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Determination of Fruit Ripeness

The high priority placed on food safety makes food sorting a very demanding application. Ensuring high grading quality and precision is essential to ensure that defective products or foreign objects such as glass fragments or metal threads do not reach the consumer. The reputation and economic success of food manufacturers depend critically on the effectiveness of the food inspection and sorting systems they use. Complete monitoring of food quality, from sensor-based sorting of raw materials to inline inspection during production and final inspection before packaging, is becoming increasingly important in today’s high-standard food industry.

Challenge: Inline Inference Method for Determining Fruit Ripeness

Especially in food processing, the vital question about fruit ripeness of fruits and vegetables arises. Accurate knowledge of fruit ripeness is of great importance to ensure optimal production and processing procedures. Fruit ripeness influences not only the taste and quality of the final product, but also its shelf life and storability. In this context, it is obvious that the ability to determine fruit ripeness in real time plays an essential part in ensuring food safety and quality. A key challenge is an inline inference method for determining fruit ripeness that covers the whole product stream.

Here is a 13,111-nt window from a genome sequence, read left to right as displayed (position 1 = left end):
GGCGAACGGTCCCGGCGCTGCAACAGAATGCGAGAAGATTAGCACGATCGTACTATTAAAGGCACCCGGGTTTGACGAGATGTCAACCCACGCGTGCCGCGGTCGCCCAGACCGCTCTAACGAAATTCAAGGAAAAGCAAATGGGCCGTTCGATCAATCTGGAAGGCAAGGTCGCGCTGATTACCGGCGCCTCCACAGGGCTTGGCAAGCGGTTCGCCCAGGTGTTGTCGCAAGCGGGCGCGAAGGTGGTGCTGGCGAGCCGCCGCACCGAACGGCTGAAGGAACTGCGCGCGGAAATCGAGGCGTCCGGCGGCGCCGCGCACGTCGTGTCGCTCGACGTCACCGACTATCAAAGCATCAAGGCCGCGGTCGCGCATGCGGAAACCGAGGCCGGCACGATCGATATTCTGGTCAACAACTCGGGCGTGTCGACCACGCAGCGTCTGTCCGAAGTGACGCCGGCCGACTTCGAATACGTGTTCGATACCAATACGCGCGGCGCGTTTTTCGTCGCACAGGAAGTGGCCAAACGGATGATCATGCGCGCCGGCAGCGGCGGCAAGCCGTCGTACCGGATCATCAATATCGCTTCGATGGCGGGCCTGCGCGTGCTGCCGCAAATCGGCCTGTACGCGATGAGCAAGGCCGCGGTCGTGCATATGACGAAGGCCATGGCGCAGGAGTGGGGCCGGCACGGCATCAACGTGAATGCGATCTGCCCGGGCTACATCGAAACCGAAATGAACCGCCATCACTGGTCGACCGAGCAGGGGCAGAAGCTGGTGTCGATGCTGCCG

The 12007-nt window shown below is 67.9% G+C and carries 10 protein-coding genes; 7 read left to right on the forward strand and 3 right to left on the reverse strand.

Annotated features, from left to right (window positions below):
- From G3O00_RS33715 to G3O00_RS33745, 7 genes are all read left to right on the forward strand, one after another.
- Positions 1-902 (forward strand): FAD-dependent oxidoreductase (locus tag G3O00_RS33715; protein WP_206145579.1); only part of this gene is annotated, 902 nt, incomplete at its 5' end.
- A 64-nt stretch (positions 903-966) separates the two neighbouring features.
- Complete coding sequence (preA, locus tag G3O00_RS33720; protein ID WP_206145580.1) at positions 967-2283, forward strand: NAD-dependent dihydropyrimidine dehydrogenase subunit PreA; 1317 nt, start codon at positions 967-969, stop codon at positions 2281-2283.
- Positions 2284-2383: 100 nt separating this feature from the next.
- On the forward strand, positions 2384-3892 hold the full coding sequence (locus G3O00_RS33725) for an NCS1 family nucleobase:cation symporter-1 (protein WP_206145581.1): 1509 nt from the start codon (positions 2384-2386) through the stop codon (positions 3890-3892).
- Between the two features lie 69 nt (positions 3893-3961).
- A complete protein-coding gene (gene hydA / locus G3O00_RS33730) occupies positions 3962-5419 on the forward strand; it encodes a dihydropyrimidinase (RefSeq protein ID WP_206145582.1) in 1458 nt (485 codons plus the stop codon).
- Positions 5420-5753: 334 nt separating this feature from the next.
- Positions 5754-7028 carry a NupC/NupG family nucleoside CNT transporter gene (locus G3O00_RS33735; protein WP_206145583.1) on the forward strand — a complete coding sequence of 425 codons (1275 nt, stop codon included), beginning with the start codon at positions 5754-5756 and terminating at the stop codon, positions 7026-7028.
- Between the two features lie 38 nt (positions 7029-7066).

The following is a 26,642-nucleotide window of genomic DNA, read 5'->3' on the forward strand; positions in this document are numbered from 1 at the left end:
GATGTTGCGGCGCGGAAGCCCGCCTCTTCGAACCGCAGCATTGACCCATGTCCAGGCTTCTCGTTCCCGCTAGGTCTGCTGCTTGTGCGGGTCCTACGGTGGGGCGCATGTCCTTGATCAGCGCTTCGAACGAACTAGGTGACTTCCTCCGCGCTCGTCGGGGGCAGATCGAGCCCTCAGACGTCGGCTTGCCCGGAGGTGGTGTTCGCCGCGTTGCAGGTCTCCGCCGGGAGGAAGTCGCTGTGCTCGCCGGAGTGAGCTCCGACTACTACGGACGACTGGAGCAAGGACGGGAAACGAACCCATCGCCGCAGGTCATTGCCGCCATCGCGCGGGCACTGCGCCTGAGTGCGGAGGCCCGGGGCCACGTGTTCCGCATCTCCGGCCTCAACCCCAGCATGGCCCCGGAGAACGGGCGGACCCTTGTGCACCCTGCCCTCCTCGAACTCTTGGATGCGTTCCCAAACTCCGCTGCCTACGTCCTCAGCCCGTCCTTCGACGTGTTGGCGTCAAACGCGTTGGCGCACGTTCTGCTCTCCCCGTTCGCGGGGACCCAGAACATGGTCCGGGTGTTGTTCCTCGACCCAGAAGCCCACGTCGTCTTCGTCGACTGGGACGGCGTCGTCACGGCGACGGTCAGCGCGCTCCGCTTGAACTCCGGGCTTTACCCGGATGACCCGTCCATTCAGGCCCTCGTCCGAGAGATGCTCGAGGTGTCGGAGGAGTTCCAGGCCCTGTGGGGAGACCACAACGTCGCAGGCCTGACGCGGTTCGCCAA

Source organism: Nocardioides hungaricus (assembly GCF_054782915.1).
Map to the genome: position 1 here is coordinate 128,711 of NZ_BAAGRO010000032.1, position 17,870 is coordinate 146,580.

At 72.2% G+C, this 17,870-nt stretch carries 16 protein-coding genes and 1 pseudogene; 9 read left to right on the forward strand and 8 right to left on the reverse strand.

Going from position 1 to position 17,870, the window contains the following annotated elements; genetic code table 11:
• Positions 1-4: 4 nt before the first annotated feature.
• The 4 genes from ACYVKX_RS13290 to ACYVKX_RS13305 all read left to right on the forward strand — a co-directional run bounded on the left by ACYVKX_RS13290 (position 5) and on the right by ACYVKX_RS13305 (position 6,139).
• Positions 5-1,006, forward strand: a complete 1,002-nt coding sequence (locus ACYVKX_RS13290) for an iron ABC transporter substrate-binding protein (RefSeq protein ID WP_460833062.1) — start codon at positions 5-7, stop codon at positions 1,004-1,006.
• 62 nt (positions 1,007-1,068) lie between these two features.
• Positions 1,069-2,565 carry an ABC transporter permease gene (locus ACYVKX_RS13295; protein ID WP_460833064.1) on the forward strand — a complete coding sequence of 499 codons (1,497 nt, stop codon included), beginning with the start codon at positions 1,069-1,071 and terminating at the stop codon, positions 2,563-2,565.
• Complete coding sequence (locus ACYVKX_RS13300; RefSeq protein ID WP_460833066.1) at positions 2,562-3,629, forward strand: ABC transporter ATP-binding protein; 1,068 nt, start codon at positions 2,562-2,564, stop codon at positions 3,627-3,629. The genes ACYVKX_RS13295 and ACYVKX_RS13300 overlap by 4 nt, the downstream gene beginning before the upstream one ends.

Solution: Hyperspectral Imaging for Real-Time Fruit Ripeness Determination

Hyperspectral imaging enables real-time quantitative determination of fruit ripeness at all times. This method can replace traditional spot checks and laboratory-based analysis, which are often discontinuous and slow. By capturing real-time quantitative data of fruit ingredients such as water, sugars, and other soluble solids concentrations (SSCs), Hyperspectral Imaging can be combined with existing process analytical technology (PAT). The result: optimized sorting, reduced costs and high product quality.

In use

Hyperspectral Imaging offers the degree of classification accuracy required for applications in the food industry by directly measuring chemical molecular composition through the absorption of light (spectroscopy).

EVK’s portfolio of sensor-based technology includes hyperspectral cameras and inductive sensor systems that can be used individually or combined with a color camera with sensor fusion to create a high-performance sorting application.

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